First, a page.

JoAnn had hoped we could get some pictures of the wigmaker doing her thing. Since she now does a lot of movie makeup she wants to learn this skill. Sadly, the gentleman there was more interested in trying to sell the visitors a bath (only three people have used it- it’s quite clean!) and only showed us one knot’s worth. He did point out the examples of different kinds of wigs in the window- the short one for craftsmen, long ones for politicians, big white curled ones for judges, short white curled ones for lawyers, and wigs with tails for military. He explained the wigs were quite fitted- you’d shave your head, make a wig form that was exactly that, and have several wigs fitted to it that you rotated through. He did admit that some people did keep their hair, but he could come and dress it for you (by appointment). We were there long enough to see him start to repeat himself with the next batch of people. I guess that there are basics you want to get through to the passing public.
Around lunchtime we checked the menus at other taverns we passed and decided to return to the one the girls had liked the day before. As it was lunchtime, we had to wait- checked out the gunpowder store. The girls were right- it was a lovely meal! They each had what they’d had the day before they liked it so much! I’m afraid I may have messed up the order on which shop we saw- although it doesn’t make a difference. After another flight of ales, Willow felt like relaxing in the shade again. There was a lovely little shady place down by the bindery, under the print shop. I went off to see the kitchen behind the blacksmiths. I discovered that the camera was stuck on movie mode. (I THINK this time I’ve figured out how to reset it if it happens again.) So I have only movies of the ladies using the beehive oven, the blacksmith, and other things while I was on my own. I had to find the girls, but went back to the print shop to get some pamphlets we’d seen in the binders shop. I really admired the appropriate level of technology- many things were so straight-forward, yet clever. There were iron balls on chains that closed gates after you, and things for lighting, cooking, and all sorts of tools. I was pleased, I didn’t hear too many egregiously stupid questions.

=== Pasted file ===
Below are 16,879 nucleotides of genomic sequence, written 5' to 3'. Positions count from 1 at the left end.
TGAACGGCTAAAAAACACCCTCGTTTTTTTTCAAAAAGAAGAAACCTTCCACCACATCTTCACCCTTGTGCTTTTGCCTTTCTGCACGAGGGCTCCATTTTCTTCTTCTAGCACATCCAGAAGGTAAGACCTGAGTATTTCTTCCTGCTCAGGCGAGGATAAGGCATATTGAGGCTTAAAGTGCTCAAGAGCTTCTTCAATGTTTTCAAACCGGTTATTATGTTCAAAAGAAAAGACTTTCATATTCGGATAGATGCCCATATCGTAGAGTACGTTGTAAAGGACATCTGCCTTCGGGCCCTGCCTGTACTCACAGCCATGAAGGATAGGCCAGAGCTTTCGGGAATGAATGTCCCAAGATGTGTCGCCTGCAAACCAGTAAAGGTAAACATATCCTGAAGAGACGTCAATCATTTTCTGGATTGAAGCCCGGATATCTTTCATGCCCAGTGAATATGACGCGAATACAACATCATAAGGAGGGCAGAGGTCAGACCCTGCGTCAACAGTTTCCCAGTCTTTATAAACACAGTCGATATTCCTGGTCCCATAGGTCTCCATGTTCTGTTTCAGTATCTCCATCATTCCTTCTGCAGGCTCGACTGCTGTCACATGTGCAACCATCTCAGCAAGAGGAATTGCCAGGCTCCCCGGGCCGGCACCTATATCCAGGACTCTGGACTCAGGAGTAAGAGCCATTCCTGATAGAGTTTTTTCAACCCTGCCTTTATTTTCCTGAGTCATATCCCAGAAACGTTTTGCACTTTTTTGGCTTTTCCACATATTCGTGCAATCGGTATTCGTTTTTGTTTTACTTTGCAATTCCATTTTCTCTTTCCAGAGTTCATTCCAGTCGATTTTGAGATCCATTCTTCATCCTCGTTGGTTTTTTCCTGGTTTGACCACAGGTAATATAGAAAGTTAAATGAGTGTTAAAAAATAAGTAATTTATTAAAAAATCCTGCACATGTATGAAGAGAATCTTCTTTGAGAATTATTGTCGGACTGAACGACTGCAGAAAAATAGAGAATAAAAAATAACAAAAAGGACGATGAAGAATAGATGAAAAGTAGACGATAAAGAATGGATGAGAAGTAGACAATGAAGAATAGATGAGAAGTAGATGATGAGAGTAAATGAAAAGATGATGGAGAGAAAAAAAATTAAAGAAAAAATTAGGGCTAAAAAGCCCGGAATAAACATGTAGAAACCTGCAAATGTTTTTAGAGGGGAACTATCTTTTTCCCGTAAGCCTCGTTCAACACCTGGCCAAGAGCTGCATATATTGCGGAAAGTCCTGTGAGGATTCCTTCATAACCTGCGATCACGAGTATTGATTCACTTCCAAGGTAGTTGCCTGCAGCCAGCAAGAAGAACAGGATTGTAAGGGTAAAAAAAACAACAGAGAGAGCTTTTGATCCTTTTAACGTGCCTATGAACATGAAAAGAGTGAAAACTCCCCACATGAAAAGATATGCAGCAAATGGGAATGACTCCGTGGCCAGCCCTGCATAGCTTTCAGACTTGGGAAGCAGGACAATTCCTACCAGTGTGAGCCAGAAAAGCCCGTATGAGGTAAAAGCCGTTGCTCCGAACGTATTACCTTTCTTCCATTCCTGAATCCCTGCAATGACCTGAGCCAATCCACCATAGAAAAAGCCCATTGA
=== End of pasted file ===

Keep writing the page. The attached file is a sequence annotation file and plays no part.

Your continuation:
We did NOT go see the militia drilling, although we did hear the cannon being shot. (Sounded a lot like our town cannon.) And General Washington rode by us as he left. We went to the coopers, and ended up at the brickyard which was marvelous. I am so glad Willow suggested it. By five, (shops stay open until ten, but the houses with tours close at 5) we were hot and had walked far enough. We actually fell asleep when we got back, and ate dinner around eight or nine- then went back to sleep.
Tuesday was pretty uneventful, except that knowing we wanted to go north and being offered east or west, chose east, and it took us an hour to realize it was southeast. So that added about two hours to the “ten” hour drive. In truth, we left at ten and got home at one, so I’m thinking that’s a fifteen hour drive, only two hours max we spent eating or gassing up. Kat had burned four of the Dr. Who audio plays, so that kept us amused. But it’s amazing how tiring driving can be.
Worse luck, the first Wednesday of the month is when Willow and Kat go up to get acupuncture, so they had to get back in the car and drive two hours each way to Vermont. I’d hoped to get in Tuesday night and get the announcement for the New Normal up, but had to do it in the morning. JoAnn has done workshops on animal symbolism and I had her as a guest on the show this week.
Other than that I unpacked the van and started the letter. I was really handicapped by having gotten used to the ergonomic keyboard. (You may remember me griping about it after I got it this spring, and found it so hard to adapt to.) Well, I’ve adapted and was having a hard time using the normal one again. I spent as much time going back to correct mistakes as I did typing. Luckily, there was a Staples on the girls route, and they stopped there on the way back and got me another. But by that time I was ready to pack it in.
This picture is of the new flowers, and our new tablecloth that arrived while we were gone. It’s bright and cheerful. I put on one green, one gold, one red and one blue glass plate, and the same with the glasses.
Until next week, be happy.
“The space between the young readers eyeballs and the printed page is a holy place and officialdom should trample all over it at their peril” Terry Pratchett